Od Studios -- King Arthur: The Roleplaying Wargame
||King Arthur: The Roleplaying Wargame -- by sector24, 2011-09-17
Developer: Neocore Games
ESRB Rating: Teen
Genre: Turn Based Strategy with Real Time Strategy combat and Role Playing elements
Publisher: Paradox Interactive
Release Date: 11/24/2009
What is King Arthur: The Roleplaying Wargame?
King Arthur is a hybrid game in which the campaign map is a turn based strategy game, but combat is resolved like a real time strategy game. There are heavy role playing elements including quests that are resolved like text adventures. Think of it like a game from the Total War series but based around Arthurian folklore.
What does this game do well?
Wargames are not always pretty games, but King Arthur bucks this trend by being extremely visually appealing. The loading screens are gorgeous, the unit cards look good, and there are tons of items and portraits and little images interspersed throughout the quests that really give the game some graphical polish.
The campaign portion of the game is like a streamlined turn based strategy game. You have army stacks which consists of soldier units and your Knights of the Round Table, and you move them around the map capturing territory or partaking in glorious battle in the name of the king. When two armies bump into each other the combat is resolved in a real time battle.
One of the nice additions to the genre here is that as the attacker you get to choose the battlefield. A primarily infantry/archer army may want to fight in the forest where they can ambush unsuspecting foes. A heavy cavalry army may want to fight on the plains where their speed and ability to charge is a huge advantage. You can also choose maps based on how many victory points each location contains.
Victory points add context to the fight because they must be captured in order to win. The player with more victory points forces their opponent to steadily lose morale, and if the morale bar drops to 0 then the player loses regardless of army strength. This also means you can't just throw your whole army at the other player without any thought to tactics because you at least have to capture enough victory points to break even.
The game is heavily quest and role play oriented. Your Knights of the Round Table are more powerful than full units of soldiers, can use equipment, have wives, govern territories, and learn powerful battlefield abilities and spells. Knights can go on quests which can create alliances or wars, secure new magical items, even recruit more knights. Quests play out like text adventures in which you are presented with a series actions to take and choose one, then read the result. These are well narrated and have mostly realistic responses to choose from. Not only does the end result of the quest affect you, but even individual choices during the quest can have a big impact on the outcome of the game.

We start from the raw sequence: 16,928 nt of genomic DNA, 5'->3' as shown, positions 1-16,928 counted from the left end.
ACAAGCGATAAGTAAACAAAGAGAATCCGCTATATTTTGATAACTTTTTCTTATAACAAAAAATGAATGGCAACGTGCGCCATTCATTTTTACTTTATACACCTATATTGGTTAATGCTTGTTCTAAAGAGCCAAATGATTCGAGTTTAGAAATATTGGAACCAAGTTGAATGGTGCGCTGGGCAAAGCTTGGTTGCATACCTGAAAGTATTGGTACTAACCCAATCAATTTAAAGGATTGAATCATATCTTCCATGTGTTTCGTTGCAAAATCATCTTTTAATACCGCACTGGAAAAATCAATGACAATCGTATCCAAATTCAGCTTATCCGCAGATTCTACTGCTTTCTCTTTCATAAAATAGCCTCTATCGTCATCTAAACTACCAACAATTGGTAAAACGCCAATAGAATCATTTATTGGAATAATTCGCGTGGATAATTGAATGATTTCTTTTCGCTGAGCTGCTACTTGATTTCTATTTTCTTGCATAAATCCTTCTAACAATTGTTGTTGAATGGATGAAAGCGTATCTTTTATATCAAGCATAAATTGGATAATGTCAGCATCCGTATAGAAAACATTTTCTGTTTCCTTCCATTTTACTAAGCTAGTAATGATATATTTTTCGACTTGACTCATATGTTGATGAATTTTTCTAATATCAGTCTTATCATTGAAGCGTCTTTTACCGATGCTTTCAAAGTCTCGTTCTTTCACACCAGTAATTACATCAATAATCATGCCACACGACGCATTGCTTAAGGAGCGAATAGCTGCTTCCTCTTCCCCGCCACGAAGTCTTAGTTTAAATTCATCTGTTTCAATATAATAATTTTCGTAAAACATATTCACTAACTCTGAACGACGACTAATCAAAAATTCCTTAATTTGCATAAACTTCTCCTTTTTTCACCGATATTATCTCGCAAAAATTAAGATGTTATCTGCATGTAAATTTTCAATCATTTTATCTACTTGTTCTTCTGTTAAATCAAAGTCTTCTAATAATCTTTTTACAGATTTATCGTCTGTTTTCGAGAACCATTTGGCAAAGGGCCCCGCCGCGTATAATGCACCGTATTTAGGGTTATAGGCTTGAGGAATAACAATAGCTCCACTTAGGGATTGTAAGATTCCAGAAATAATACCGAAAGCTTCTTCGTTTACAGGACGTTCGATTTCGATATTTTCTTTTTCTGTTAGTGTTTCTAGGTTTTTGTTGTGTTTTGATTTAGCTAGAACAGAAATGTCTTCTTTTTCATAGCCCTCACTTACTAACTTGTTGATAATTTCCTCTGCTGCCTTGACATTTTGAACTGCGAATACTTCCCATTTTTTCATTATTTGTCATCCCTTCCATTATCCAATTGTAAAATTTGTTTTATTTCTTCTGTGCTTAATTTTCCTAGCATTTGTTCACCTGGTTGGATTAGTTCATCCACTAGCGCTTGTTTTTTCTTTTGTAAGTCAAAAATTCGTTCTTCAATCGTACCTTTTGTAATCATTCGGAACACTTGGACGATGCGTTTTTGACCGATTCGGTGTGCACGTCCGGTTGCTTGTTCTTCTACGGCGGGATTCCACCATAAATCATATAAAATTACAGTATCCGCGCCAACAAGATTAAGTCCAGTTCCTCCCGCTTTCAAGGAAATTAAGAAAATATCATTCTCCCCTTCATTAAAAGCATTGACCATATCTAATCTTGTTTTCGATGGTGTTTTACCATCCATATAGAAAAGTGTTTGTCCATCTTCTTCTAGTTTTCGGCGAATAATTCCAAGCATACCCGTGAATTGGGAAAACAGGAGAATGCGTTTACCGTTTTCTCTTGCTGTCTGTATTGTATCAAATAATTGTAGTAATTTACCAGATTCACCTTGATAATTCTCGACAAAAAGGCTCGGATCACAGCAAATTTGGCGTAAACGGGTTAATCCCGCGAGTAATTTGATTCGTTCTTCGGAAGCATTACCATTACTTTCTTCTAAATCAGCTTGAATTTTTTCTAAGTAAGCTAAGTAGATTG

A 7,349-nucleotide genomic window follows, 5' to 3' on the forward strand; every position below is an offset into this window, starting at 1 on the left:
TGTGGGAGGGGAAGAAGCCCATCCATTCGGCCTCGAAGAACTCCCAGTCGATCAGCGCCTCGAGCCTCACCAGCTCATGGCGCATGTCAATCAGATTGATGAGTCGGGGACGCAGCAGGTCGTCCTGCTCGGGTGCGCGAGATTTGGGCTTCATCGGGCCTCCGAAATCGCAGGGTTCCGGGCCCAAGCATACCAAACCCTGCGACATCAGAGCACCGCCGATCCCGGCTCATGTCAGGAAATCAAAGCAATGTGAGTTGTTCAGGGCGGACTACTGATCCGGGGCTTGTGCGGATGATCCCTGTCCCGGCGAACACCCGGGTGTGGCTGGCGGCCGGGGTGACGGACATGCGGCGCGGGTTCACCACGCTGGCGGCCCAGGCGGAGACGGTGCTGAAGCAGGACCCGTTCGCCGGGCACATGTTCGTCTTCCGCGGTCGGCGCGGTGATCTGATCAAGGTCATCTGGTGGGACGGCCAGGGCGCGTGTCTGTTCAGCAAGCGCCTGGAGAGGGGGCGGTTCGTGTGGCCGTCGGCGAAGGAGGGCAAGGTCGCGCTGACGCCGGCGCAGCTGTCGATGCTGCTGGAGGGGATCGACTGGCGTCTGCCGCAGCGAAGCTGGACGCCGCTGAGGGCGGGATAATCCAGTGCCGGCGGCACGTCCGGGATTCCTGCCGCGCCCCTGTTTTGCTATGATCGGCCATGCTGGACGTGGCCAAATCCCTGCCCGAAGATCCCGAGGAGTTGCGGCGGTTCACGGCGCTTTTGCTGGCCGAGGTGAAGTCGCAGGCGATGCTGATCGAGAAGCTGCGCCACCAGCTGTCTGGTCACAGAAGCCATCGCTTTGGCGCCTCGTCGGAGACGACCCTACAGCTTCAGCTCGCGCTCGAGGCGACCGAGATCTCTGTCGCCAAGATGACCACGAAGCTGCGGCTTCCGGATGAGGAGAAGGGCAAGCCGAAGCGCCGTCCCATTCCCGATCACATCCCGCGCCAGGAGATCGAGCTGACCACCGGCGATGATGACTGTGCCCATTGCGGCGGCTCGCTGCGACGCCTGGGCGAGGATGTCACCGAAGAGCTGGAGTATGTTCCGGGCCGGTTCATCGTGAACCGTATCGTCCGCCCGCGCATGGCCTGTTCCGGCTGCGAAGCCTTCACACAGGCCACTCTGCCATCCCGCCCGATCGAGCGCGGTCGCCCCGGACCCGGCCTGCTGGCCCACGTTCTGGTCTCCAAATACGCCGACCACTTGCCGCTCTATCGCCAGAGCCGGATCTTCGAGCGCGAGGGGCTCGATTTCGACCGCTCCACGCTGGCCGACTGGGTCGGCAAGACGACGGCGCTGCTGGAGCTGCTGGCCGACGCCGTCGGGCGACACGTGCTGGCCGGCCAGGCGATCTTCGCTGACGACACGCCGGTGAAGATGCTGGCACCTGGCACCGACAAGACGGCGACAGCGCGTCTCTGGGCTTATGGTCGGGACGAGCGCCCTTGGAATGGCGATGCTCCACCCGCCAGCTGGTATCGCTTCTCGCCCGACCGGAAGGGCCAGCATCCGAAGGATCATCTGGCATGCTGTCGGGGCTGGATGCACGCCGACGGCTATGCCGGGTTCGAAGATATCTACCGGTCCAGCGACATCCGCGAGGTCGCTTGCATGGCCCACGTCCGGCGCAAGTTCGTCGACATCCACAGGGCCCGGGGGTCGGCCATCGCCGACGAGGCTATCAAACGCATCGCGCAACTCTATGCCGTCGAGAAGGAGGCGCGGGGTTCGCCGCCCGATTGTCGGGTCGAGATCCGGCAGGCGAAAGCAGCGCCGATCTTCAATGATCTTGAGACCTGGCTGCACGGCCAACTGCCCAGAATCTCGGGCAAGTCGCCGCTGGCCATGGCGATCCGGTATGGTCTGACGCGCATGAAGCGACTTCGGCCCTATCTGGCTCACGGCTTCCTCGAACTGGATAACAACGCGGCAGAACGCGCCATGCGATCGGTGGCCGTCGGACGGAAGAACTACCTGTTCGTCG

As you make these important decisions, your overall attitude is reflected in a religion/morality chart where you can go either Christian/Old Faith and Rightful/Tyrant. It pays to go all out in one direction, because the rewards at the far ends are extremely powerful. The biggest rewards are powerful units that are not easily available any other way, but you also get access to things like spells and army commands.
What could this game have done better?
When I bought the game I was really hoping for a "Total war in the fantasy universe" kind of game. What I got was close, but not quite what I was looking for. My biggest gripe is that combat is not particularly strategic. Early in the game, archers rule the field, and choosing the same battlefield results in nearly identical troop deployment and outcome. Some of the maps are designed in such a way that your enemy can camp and you have to come to them, while others are so open that the enemy takes the victory points and then forgets to defend them so you can slip right in and steal them away.
Later in the game it's all about spells. Teleporting, life stealing knights and magic resistant armies are all that matter and again the game is not strategic. I miss those epic battles from Rome: Total War that seemed so well balanced between javelins, pikes, cavalry and infantry.
The campaign map is even less balanced. While your humble beginnings in chapter 1 are fairly easy to handle, the game advances chapters based on you completing major events, but it doesn't tell you what those events are. You can start multiple chapters at the same time and sometimes they spawn difficult armies for you to take on (Note: too difficult). It's very easy to get yourself overwhelmed, wiped out, and unable to proceed, so save often. It's also possible to conquer territories too early in the game which ruins quests that spawn in later chapters. Overall the campaign is a mess the first time you play through it, although with a little experience you can have a good time of doing everything in the "right" order and exercising a degree of control over the course of events.
Should I buy this game?
King Arthur is a neat game, and the roleplaying elements are a real draw, but ultimately I was just wishing that I was playing Rome: Total War. It's a very ambitious game that gets a lot right, but the core of the game is what's missing. If they did a better job on the combat and unit balance I could recommend it but for now I'd say wait for the sequel to come out.
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